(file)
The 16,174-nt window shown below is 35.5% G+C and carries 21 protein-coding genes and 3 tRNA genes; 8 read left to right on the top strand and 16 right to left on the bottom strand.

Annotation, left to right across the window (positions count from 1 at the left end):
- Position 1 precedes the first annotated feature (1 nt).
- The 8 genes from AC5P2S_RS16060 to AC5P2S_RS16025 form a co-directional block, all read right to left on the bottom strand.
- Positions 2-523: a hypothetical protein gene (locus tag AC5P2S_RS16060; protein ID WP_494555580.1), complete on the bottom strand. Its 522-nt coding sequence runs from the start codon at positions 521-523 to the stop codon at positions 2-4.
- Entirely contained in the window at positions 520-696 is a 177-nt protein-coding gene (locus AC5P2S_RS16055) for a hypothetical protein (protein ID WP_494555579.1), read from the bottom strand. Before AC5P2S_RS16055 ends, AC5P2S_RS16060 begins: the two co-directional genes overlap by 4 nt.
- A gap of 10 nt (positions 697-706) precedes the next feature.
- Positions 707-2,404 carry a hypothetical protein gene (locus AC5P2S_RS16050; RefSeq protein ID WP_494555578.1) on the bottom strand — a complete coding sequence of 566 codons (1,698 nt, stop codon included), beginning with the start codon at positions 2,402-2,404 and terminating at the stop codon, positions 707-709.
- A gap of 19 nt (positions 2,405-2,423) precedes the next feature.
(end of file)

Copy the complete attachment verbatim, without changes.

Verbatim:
The 16,174-nt window shown below is 35.5% G+C and carries 21 protein-coding genes and 3 tRNA genes; 8 read left to right on the top strand and 16 right to left on the bottom strand.

Annotation, left to right across the window (positions count from 1 at the left end):
- Position 1 precedes the first annotated feature (1 nt).
- The 8 genes from AC5P2S_RS16060 to AC5P2S_RS16025 form a co-directional block, all read right to left on the bottom strand.
- Positions 2-523: a hypothetical protein gene (locus tag AC5P2S_RS16060; protein ID WP_494555580.1), complete on the bottom strand. Its 522-nt coding sequence runs from the start codon at positions 521-523 to the stop codon at positions 2-4.
- Entirely contained in the window at positions 520-696 is a 177-nt protein-coding gene (locus AC5P2S_RS16055) for a hypothetical protein (protein ID WP_494555579.1), read from the bottom strand. Before AC5P2S_RS16055 ends, AC5P2S_RS16060 begins: the two co-directional genes overlap by 4 nt.
- A gap of 10 nt (positions 697-706) precedes the next feature.
- Positions 707-2,404 carry a hypothetical protein gene (locus AC5P2S_RS16050; RefSeq protein ID WP_494555578.1) on the bottom strand — a complete coding sequence of 566 codons (1,698 nt, stop codon included), beginning with the start codon at positions 2,402-2,404 and terminating at the stop codon, positions 707-709.
- A gap of 19 nt (positions 2,405-2,423) precedes the next feature.